How Did Boas Establish the Theory of Cultural Relativism?

By applying the scientific method to his anthropological research, Boas helped pioneer the theory of cultural relativism, which asserts that there are no absolute or moral standards among different cultures. As such, the beliefs and practices of a certain culture should be understood from the viewpoint of that culture itself.

Cultural relativism had a profound impact on nearly all anthropologists in the following decades. For years, anthropologists commonly accused one another of ethnocentrism — the idea that those of one race, country, or even religion tend to think of others as inferior — in their interpretation of the cultural practices of the people they studied.

Did Boas Advance the Field of Linguistics, Too?

Of course, the study of language is an integral aspect of anthropology — and Boas argued that language was one of the most important ways to understand a culture. Many of his students worked on translating Indigenous languages, while Boas himself worked on analyzing the language of the Kwakiutl First Nation of British Columbia off and on for most of his life.

His student Ella Cara Deloria, meanwhile, worked on understanding the linguistics of the Sioux language. Boas also established the International Journal of American Linguistics, and another of his students, Edward Sapir, went on to become one of the forefathers of the field of linguistics after studying Indigenous languages in the Americas.


Read More: 5 American Anthropologists You Should Know


Who Were Boas’ Most Famous Students?

Over his years as a professor at Columbia, Boas mentored many others who would become figureheads of the next generation of linguists and anthropologists — many of whom pushed the bounds of patriarchy and other predominant beliefs of the time.

It’s difficult to say who had more impact, as many of these individuals made massive achievements in their fields. But a good place to start might be Zora Neale Hurston.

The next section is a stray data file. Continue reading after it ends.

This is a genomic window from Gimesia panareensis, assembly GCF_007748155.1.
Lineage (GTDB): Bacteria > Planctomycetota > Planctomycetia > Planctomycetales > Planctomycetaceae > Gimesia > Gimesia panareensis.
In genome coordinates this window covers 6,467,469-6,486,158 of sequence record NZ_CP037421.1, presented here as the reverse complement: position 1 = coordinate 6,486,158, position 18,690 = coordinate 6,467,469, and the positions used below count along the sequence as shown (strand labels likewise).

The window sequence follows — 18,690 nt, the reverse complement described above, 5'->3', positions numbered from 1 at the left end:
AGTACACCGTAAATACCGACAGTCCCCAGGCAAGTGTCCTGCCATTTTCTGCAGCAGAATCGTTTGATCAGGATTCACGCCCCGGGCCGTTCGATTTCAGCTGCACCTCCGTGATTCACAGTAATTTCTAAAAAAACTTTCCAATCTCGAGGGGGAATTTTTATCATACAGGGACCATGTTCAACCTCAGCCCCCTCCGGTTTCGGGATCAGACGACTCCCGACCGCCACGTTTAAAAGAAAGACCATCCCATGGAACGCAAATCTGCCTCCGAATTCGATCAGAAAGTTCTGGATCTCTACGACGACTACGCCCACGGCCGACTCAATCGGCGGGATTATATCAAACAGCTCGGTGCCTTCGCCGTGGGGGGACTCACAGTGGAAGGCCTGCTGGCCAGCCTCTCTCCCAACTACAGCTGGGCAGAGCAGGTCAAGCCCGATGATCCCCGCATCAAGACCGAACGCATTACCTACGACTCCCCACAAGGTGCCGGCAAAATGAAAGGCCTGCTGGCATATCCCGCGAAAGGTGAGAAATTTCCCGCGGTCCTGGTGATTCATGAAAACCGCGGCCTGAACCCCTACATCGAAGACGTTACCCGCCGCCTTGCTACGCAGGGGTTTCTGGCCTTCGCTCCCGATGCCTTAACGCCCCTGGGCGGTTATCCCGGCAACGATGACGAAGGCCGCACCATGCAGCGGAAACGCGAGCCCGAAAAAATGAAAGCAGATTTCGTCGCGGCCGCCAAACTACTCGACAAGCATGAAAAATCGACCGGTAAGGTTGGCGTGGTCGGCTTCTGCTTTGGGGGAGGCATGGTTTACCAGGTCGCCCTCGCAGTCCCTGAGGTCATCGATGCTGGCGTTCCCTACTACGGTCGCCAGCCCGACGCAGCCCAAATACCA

Zora Neale Hurston

Hurston was a towering figure of American literature often associated with the Harlem Renaissance. She's known for her seminal novel Their Eyes Were Watching God, and a number of short stories, essays, and plays.

Hurton’s anthropological work also included explorations of Vodou in Haiti, and Hoodoo in the southern U.S. — both spiritual beliefs and cultural practices that blended influences from Africa, Indigenous Americans, and Christianity.

Margaret Mead

Meanwhile, Boas’ student Margaret Mead reached a degree of fame that transcended the world of anthropology, as she was a frequent spokesperson used in news broadcasts and articles. Some of her work was controversial at the time, focusing on the sexual practices of the Indigenous cultures she studied.

Ruth Benedict

Ruth Benedict’s work under and after Boas focused mostly on the cultures of American Indigenous groups, but she later worked with Japanese culture in her famous work The Chrysanthemum and the Sword. One of the main thrusts of her work furthered the cultural relativism of Boas: She argued that any one culture only represented a small range of the behavior human beings might express.

Boas had many other accomplished students, including Alfred Kroeber, who wrote about the disappearing Yahi people. Kroeber himself would go on to inspire his own daughter, award-winning sci-fi writer Ursula K. Le Guin.